*Deficit "hawks" is Kuttner's terminology.  Those who voted for the 2001 and 2003 tax cuts or the various bills to make them permanent don't qualify.  Those who voted for Medicare Part D don't qualify.  Those who voted for the recent stimulus bill also don't qualify, unless they actively tried to remove the pork, tax giveaways, and other elements that were not related to public investment.  Are there any of them actually serving in Congress today?


Everybody relax, our problems are over, BIDEN is in charge of the "Stimulus Package". Now our president must figure out how many people he needs that have paid there taxes that will be in charge of BIDEN.

IF the stimulus bill includes

IF the stimulus bill includes significant infrastructure repair, how does that not benefit the next generation? This seems like a boldly counterintuitive (ie kooky-sounding) assertion.

Infrastructure Repair

I am a big fan of using infrastructure repair and investment during business cycle downturns.  See these two op-eds from last year:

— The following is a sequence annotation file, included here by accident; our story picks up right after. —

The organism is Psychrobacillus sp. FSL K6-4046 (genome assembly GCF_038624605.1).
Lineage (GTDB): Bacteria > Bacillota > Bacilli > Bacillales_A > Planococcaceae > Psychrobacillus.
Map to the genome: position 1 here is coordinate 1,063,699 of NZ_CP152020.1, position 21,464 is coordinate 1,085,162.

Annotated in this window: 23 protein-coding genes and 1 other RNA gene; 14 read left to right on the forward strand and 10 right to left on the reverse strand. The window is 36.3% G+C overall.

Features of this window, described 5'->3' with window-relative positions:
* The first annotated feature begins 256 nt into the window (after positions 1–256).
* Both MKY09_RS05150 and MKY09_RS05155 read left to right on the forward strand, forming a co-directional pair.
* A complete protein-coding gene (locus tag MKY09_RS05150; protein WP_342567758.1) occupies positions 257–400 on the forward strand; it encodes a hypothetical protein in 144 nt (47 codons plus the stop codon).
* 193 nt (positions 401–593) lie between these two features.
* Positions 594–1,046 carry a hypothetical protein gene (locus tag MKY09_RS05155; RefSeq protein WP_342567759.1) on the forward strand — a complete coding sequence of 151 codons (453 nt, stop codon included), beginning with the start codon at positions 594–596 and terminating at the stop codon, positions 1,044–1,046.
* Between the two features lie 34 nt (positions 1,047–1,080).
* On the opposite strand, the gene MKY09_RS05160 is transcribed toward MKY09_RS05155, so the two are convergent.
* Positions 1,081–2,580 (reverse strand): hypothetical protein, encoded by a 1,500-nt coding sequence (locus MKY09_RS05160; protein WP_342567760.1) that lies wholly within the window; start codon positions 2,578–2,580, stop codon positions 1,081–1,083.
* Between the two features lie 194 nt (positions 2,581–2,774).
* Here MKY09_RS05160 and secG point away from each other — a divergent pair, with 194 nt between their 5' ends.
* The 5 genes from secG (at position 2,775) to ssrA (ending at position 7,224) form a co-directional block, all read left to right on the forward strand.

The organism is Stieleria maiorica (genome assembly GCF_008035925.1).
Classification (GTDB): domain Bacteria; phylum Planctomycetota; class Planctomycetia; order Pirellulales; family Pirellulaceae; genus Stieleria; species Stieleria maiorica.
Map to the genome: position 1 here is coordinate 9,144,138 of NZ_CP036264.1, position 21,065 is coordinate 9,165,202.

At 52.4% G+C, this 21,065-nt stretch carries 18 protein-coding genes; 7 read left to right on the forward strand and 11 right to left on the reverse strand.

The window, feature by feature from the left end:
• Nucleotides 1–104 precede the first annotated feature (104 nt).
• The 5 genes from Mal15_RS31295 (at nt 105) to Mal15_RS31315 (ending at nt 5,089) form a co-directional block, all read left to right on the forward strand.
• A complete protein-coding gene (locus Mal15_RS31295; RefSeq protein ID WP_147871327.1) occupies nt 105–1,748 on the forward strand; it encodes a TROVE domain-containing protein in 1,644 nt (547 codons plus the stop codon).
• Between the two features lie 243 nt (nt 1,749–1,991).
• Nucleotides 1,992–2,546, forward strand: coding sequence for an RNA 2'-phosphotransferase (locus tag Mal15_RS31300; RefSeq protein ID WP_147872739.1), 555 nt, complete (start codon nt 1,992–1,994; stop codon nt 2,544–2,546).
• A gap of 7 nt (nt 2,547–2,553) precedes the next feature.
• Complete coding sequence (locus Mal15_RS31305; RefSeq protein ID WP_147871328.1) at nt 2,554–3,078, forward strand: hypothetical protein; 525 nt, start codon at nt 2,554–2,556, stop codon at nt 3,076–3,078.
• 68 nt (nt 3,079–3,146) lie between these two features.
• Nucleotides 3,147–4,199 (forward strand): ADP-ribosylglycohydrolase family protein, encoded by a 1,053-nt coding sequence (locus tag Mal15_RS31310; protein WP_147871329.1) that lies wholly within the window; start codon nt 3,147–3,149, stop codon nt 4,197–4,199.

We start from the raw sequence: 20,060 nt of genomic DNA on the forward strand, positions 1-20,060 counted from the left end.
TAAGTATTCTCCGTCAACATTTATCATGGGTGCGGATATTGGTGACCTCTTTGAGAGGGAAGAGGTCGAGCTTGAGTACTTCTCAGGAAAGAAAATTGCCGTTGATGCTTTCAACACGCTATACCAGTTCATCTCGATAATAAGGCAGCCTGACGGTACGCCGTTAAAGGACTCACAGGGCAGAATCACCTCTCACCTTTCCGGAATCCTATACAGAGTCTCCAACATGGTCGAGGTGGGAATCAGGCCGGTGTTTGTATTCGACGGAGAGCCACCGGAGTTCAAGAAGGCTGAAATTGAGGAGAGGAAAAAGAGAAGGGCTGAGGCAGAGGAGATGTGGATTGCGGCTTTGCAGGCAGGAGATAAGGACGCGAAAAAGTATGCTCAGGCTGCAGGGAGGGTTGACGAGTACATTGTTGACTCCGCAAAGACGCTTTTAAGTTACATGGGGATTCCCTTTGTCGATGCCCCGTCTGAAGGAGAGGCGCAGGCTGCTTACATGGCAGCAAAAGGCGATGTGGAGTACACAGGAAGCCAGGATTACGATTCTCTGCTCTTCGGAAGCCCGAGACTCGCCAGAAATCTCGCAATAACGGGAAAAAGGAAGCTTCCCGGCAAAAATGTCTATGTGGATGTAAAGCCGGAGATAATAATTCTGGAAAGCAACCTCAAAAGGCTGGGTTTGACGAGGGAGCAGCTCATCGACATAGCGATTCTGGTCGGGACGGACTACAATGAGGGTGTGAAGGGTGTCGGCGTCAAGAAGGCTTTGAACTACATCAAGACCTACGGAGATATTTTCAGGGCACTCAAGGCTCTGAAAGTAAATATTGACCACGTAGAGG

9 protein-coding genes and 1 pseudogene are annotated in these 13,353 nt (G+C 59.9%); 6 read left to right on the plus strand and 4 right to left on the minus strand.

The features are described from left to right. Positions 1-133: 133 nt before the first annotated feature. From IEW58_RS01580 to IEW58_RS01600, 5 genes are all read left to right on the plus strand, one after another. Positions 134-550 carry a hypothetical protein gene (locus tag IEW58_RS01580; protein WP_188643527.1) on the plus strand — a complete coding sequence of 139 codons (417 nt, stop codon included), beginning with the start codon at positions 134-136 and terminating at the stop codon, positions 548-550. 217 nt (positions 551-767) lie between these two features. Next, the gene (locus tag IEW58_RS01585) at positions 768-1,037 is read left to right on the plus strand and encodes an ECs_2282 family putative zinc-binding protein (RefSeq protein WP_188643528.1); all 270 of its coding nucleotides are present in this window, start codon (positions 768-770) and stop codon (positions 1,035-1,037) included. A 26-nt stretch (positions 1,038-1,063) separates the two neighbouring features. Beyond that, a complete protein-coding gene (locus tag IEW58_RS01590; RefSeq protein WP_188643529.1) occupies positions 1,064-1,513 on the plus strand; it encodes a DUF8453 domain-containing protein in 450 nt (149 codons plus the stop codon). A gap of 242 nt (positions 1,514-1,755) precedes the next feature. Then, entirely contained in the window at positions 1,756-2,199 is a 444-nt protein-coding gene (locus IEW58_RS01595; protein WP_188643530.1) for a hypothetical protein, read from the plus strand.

There is some infrastructure repair and investment in the bill, but not nearly enough.  For example, it is not clear that even with these new projects, we will have invested a net positive amount -- a net when depreciation and population growth are taken into consideration.  It is also very difficult to assert that funding thrown together this hastily adds as much value as funding that proceeds through a carefully planned investment program that we could develop outside of a crisis.

Sustainable deficit

It is not enough to just stop running ridiculously high deficits.

Yes it is.

To repay them, we need to run surpluses.

We do not need to eliminate the debt.

The deficit is too large now, though. Cutting it in half in four years would be a great accomplishment.

Growth anyone?

Does the author not understand the relationship between long-term debt, GDP growth, and inflation?

So long as debt as a percentage of GDP is going down, we don't need to run surpluses. From the end of WWII until 1980, we ran deficits but the amount of money we owed as a function of our ability to pay decreased virtually every year (there were some small outliers) simply because GDP consistently outpaced the growth of the deficit. That is to say, every administration from WWII up to Reagan cut the taxpayers debt burden - even during Korea and Vietnam.

The problem we face in the near term is that the deficit is skyrocketing at the same time that GDP is stalling. If the economy gets back on track, and spending and tax receipts allow for a smaller deficit, smaller than the growth in GDP, then that's a reasonable first goal and will reduce the debt burden.